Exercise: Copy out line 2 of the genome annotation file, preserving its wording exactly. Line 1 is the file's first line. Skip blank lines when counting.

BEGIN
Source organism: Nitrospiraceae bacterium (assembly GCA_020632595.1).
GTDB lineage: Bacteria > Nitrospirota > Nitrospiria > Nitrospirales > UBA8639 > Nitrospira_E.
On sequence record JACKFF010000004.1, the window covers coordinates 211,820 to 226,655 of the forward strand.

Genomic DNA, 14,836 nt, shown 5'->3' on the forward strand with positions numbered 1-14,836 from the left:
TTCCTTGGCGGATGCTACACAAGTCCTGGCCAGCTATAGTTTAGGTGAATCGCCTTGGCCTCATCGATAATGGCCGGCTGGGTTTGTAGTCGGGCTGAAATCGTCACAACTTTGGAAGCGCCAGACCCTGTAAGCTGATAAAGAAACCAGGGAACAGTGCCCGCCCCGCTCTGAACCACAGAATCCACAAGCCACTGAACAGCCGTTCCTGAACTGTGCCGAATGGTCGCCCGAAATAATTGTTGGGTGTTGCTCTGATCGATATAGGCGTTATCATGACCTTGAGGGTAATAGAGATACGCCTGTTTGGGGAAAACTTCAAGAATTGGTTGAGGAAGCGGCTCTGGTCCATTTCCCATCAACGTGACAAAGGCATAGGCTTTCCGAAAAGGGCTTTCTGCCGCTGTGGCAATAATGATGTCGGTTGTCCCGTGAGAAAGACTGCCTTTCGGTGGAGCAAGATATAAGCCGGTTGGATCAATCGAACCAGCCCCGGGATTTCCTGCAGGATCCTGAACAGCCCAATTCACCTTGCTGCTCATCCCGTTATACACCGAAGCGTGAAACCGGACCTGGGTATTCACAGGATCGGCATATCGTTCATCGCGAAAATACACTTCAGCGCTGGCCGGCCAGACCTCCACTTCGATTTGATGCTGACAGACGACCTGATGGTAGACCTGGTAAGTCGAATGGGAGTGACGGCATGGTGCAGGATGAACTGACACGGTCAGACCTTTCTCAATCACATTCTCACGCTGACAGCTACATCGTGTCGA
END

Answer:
GTDB lineage: Bacteria > Nitrospirota > Nitrospiria > Nitrospirales > UBA8639 > Nitrospira_E.